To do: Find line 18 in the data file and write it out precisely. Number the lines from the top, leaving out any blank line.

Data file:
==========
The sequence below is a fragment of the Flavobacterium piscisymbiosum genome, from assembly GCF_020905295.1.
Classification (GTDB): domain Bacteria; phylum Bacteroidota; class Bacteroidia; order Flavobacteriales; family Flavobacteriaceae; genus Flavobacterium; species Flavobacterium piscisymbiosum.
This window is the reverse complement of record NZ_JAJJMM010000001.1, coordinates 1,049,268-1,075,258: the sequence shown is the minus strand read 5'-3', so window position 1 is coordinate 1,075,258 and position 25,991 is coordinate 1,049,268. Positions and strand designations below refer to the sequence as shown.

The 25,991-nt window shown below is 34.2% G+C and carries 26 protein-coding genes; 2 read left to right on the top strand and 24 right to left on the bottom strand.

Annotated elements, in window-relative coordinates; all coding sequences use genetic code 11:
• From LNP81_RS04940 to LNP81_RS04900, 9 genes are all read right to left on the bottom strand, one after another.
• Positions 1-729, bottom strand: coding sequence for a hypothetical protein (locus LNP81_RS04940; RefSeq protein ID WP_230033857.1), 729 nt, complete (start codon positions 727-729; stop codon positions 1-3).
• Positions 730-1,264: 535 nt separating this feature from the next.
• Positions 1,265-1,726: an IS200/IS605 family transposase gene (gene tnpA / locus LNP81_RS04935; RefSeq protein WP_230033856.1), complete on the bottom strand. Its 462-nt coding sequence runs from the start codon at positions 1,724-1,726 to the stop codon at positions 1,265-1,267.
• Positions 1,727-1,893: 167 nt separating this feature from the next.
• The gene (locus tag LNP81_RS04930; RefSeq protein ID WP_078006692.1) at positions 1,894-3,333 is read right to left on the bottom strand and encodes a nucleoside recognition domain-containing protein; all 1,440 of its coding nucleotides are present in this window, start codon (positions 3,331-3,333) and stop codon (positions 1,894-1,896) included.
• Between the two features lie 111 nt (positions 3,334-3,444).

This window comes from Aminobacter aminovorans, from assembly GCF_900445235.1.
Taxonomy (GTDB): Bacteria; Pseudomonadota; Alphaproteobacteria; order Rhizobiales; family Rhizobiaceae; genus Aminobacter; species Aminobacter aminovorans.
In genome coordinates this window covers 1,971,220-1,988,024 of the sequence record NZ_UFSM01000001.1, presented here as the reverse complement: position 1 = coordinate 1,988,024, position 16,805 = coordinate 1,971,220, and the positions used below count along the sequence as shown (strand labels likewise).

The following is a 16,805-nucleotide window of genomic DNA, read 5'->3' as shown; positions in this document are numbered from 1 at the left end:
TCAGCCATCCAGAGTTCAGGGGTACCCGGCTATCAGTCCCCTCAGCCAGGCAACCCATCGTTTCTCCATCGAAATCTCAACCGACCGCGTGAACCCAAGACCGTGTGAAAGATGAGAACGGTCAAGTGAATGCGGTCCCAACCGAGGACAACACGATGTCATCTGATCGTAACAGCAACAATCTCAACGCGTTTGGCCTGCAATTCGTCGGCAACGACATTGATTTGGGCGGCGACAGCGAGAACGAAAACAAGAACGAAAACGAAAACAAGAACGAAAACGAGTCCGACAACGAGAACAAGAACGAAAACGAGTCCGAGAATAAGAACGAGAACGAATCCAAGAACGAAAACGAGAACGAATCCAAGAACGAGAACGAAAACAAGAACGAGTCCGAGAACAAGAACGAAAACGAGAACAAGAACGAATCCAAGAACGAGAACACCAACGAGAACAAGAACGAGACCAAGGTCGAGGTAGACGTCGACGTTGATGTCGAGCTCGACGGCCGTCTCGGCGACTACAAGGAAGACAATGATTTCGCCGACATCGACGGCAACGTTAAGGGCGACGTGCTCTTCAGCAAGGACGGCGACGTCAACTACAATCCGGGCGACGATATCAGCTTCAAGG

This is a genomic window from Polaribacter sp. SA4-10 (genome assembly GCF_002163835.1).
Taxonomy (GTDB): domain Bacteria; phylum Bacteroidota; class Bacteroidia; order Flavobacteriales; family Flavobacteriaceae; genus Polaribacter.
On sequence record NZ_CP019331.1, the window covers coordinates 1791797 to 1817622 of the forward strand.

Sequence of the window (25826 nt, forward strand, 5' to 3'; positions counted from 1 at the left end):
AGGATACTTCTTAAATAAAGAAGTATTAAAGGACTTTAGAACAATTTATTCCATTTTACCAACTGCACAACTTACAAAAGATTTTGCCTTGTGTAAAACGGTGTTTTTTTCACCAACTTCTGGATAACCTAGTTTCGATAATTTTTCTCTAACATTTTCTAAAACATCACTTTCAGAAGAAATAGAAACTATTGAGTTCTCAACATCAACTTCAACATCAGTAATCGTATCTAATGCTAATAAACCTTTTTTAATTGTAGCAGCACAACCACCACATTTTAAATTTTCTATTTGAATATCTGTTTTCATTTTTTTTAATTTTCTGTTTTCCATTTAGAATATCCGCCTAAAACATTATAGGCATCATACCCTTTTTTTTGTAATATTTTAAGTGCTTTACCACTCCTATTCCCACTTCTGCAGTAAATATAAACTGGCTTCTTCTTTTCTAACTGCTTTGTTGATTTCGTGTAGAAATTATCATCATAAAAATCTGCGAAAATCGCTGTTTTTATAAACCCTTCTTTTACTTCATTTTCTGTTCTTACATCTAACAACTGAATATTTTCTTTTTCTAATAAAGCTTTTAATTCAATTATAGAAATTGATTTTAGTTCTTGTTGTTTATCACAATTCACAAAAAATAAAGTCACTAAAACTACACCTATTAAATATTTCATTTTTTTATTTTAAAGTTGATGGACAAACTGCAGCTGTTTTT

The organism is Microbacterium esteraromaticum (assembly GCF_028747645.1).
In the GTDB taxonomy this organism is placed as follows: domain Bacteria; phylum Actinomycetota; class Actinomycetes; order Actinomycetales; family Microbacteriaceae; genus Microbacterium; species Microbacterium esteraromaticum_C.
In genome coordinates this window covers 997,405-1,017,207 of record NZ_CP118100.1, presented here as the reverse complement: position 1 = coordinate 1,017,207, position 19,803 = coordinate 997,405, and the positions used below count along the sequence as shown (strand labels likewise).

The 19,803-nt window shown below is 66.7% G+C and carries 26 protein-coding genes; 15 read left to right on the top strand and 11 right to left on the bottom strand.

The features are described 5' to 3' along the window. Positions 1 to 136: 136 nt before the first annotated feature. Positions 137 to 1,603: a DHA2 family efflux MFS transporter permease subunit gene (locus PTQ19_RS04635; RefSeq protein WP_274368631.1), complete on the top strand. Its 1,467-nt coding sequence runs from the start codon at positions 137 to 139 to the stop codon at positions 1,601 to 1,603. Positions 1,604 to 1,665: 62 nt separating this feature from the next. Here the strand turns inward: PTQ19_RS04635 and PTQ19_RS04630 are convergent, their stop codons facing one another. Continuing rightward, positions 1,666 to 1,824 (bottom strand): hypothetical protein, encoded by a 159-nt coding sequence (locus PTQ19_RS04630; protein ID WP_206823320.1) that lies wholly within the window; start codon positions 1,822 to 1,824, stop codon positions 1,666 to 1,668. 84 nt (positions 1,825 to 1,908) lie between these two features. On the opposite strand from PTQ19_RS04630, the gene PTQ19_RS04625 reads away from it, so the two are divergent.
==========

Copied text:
This is a genomic window from Polaribacter sp. SA4-10 (genome assembly GCF_002163835.1).